The SFC also went after Mega Capital (Asia) Company Ltd, the sole sponsor of Hontex, for its untrue IPO prospectus. It imposed a ban against advising on future listings or dealing with securities in Hong Kong and a record fine (HK$ 42 million) for its multiple failures as a listing sponsor – including inadequate and sub-standard due diligence; failure to act independently and impartially; inadequate audit trail of due diligence work; inadequate supervision of its staff; and breach of the sponsor’s undertaking and filing an untrue declaration with the Stock Exchange.

Additionally, the SFC has revoked the licence of a former director of Mega Capital and banned another former executive director from re-entering the industry for three years for their supervisory failures and refusal to accept their responsibilities as sponsor principals.

‘Given the important role played by sponsors, these failures must be regarded most grimly,’ said Mark Steward, the SFC’s director of enforcement in a statement on the Hontex case.

The Hontex case was not the first of its kind in Hong Kong. A decade earlier, Hong Kong-listed Euro-Asia Agricultural (Holdings) Co Ltd, a China-based orchid grower from Shenyang popularly referred to as Euro-Asia, was involved in a similar case. In 2002 its founder Yang Bin was suspected of committing corporate fraud by using fake records. The Euro-Asia case highlighted similar problems involved in IPOs since the sales, earnings and other figures were inflated and yet escaped the scrutiny of sponsors, underwriters, auditors, lawyers and regulators.

These cases underscore not only the crucial gatekeeper role and responsibilities of sponsors but also
the importance of their professional competence and integrity, and the negative consequences resulting from their malpractices and inadequate due diligence. Regulators and the investing public expect sponsors to demonstrate that they have done their best with integrity and professional judgement intact. Media reports have voiced public concern about sub-standard sponsor work, pointing out that sponsors
should exercise reasonable judgement in conducting due diligence on listing applicants and should ensure that all major issues are properly addressed before submitting listing applications. After all, the sponsors are the only ones closely involved with the preparation of the new applicant’s listing documents and their capacity is specifically licensed by the SFC.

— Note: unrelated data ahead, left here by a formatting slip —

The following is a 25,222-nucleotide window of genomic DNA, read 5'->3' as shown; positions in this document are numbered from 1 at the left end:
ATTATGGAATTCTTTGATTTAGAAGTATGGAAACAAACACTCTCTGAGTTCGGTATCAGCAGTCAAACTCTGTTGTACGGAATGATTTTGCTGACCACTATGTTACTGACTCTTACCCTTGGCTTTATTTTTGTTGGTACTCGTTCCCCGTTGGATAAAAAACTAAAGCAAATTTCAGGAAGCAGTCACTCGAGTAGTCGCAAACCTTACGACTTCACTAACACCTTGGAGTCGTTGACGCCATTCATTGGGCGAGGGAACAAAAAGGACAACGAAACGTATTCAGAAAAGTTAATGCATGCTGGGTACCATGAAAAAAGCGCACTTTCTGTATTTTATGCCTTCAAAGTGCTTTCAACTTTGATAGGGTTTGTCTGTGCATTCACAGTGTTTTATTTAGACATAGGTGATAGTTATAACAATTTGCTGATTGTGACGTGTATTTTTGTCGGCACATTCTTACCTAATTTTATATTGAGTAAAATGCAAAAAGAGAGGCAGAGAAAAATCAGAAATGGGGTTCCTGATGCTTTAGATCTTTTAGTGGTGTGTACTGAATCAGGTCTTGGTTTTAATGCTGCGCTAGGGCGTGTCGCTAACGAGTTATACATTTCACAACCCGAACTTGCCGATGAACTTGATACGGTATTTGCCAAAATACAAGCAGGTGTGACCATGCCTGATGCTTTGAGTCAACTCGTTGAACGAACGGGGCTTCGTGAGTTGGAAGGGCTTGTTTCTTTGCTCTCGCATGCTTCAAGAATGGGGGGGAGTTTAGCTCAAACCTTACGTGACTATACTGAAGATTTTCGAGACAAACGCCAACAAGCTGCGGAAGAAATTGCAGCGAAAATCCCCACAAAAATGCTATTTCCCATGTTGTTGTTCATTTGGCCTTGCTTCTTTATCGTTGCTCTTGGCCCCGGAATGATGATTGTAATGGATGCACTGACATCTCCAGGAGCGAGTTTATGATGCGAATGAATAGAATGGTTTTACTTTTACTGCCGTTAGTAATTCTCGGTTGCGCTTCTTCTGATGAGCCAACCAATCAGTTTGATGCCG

The Hong Kong ICAC has also had its fair share of enforcement actions against listing frauds. Past cases which involved directors, executives and professional staff of listed companies highlight other areas of misconduct, such as alleged acts of corruption, insider dealing, embezzlement, falsifying documents, conflict of interest. Sponsors need to identify such failings in their due diligence work.

A case in point is an ICAC investigation which led to six people – including the former chairman, vice-chairman and a certified public accountant – being charged in 2003 for alleged conspiracy to defraud over the listing of a company and applications for letters of credit. The defendants were sentenced to jail terms of 8 to 10 years. Apart from imprisonment, the court also ordered the defendants to be disqualified from being company directors for a period equivalent to their prison terms.

The alleged offences that occurred between 1998 and 2002 include falsifying sales invoices and accounting records to inflate the turnover and profit figures of the company and misrepresenting the company’s financial position in its IPO prospectus. The judge said that the sentences should reflect the seriousness of the offences and emphasised that the use of fraudulent accounting to get listed would have disasterous consequences for the public. The case involved over HK$85 million and the investigation lasted about three years.

Timely review

As mentioned earlier, Hong Kong has recently slipped from its global top listing status. This period of market consolidation may well be a timely opportunity to review the role of listing practitioners, including sponsors. In this regard, the Consultation Conclusions on the Regulations of IPOs Sponsors announced by the SFC in December 2012 is in line with its earlier

stance to step up its review of the quality of due diligence of a number of IPOs in the city to restore investors’ confidence of newly-listed share offerings. The new regime which became effective in October this year, highlights two core areas:

1. The directors of the listing company, the sponsors and ‘any person who has authorised the issue of the prospectus’ faces up to three years in prison and a HK$700,000 fine if it is found that untrue statement(s) in the prospectus brought losses for investors.

2. The listing documents need to be filed earlier – when the company applies to the stock exchange for approval to list rather than when the new shares are prepared to be sold. This is designed to give investors more time to digest, analyse and hopefully understand the listing debutant before making their investment decision.

Best practice

The objective of these new requirements is to clarify the standard and quality of work the sponsors are expected to meet. Hopefully, the new requirements will enable and encourage the sponsor community to take a more responsible, proactive and constructive role in new IPO cases.

According to the SFC consultation conclusions, the proposals are aimed at encouraging best practice across sponsor firms. ‘The whole idea is to try to lower risk rather than increase it, so you lower risk for the sponsors because they can do their jobs properly, you lower risks for the markets because they have better gatekeepers and then you lower risks for investors,’ the SFC’s Ashley Alder was quoted as saying by Reuters.